Congress wants answers from Google about Timnit Gebru’s firing
The latest letter doesn’t tie directly to the Algorithmic Accountability Act, but it is part of the same move by certain congressional members to craft legislation that would mitigate AI bias and the other harms of data-driven, automated systems. Notably, it comes amid mounting pressure for antitrust regulation. Earlier this month, the US Federal Trade Commission filed an antitrust lawsuit against Facebook for its “anticompetitive conduct and unfair methods of competition.” Over the summer, House Democrats published a 449-page report on Big Tech’s monopolistic practices.
The letter also comes in the context of rising geopolitical tensions. As US-China relations have reached an all-time low during the pandemic, US officials have underscored the strategic importance of emerging technologies like AI and 5G. The letter also raises this dimension, acknowledging Google’s leadership in AI and its role in maintaining US leadership. But it makes clear that this should not undercut regulatory action, a line of argument popularized by Facebook CEO Mark Zuckerberg. “To ensure America wins the AI race,” the letter says, “American technology companies must not only lead the world in innovation; they must also ensure such innovation reflects our nation’s values.”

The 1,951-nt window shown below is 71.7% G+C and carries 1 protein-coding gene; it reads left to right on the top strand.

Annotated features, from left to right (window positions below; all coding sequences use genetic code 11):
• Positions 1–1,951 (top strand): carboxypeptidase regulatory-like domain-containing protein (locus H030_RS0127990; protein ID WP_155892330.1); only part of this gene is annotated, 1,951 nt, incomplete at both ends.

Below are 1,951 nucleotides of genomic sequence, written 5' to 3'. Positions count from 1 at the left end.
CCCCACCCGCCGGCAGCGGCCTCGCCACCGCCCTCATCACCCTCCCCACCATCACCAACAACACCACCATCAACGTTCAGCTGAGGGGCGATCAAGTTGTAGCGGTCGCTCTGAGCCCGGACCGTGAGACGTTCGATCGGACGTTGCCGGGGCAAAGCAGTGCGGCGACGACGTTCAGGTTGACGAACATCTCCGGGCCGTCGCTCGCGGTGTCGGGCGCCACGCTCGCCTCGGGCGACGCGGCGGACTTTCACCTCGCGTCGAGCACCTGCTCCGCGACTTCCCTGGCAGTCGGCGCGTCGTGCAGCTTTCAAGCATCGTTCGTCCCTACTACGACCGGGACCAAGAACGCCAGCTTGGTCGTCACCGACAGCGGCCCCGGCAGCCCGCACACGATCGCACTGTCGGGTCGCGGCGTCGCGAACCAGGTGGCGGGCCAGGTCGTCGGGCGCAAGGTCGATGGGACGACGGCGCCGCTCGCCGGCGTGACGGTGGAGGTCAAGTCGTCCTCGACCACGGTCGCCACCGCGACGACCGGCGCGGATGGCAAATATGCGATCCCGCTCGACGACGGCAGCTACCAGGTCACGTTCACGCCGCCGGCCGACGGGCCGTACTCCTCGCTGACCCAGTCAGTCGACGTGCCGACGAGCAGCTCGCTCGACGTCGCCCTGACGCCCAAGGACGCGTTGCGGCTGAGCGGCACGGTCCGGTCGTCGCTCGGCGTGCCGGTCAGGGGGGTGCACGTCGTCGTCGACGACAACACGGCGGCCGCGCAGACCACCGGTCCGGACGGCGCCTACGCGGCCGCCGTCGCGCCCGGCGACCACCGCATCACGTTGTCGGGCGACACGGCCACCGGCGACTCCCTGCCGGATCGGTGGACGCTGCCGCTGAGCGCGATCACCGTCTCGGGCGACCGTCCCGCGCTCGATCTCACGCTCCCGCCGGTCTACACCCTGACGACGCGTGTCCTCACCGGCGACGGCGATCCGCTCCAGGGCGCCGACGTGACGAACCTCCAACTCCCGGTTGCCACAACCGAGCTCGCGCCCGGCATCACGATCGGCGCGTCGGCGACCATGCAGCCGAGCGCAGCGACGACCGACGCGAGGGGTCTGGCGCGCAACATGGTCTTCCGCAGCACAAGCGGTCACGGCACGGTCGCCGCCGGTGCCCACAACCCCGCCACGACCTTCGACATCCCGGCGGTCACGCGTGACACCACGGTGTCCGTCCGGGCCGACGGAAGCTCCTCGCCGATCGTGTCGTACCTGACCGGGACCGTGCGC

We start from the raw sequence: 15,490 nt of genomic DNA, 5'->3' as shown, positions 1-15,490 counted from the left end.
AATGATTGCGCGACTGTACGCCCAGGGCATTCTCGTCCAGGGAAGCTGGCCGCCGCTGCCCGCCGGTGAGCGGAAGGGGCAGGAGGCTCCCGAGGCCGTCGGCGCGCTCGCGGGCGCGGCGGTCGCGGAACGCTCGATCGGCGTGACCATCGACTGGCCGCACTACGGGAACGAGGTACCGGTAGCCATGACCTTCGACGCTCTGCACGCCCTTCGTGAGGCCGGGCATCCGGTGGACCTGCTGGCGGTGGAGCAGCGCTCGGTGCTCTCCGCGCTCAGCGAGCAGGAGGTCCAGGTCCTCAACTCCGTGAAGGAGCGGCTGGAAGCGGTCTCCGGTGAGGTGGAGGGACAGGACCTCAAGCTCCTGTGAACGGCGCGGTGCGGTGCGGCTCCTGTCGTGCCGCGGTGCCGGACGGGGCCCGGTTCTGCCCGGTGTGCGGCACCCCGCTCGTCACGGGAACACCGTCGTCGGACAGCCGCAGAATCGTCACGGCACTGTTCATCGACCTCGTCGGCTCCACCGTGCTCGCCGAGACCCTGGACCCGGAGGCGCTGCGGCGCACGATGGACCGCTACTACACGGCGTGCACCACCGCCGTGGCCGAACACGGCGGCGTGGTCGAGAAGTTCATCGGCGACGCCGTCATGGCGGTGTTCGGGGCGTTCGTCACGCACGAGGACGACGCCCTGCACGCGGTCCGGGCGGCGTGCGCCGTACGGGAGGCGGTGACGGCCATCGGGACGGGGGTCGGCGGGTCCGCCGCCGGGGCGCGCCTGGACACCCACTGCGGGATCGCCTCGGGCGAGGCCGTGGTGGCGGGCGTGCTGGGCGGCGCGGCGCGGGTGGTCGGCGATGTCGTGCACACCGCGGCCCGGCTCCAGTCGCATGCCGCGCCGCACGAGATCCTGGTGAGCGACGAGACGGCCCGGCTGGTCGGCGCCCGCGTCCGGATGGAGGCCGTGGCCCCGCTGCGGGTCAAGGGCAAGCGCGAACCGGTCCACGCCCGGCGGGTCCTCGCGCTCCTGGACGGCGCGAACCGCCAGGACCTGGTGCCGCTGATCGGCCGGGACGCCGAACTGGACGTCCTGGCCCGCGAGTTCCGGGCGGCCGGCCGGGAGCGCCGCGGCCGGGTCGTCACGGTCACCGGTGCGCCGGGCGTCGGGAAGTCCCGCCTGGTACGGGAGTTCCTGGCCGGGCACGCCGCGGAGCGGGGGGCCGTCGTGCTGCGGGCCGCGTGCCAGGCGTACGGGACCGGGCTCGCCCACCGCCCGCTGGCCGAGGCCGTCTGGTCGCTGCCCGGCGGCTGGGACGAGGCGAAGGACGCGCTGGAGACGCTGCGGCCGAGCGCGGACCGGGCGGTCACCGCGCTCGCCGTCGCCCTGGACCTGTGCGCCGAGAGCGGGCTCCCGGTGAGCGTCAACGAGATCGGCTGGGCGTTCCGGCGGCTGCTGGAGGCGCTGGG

“Our letter should put everyone in the technology sector, not just Google, on notice that we are paying attention,” said Clarke in a statement to MIT Technology Review. “Ethical AI is the battleground for the future of civil rights. Our concerns about recent developments aren’t just about one person; they are about what the 21st century will look like if academic freedom and inclusion take a back seat to other priorities. We can’t mitigate algorithmic bias if we impede those who seek to research and study it.”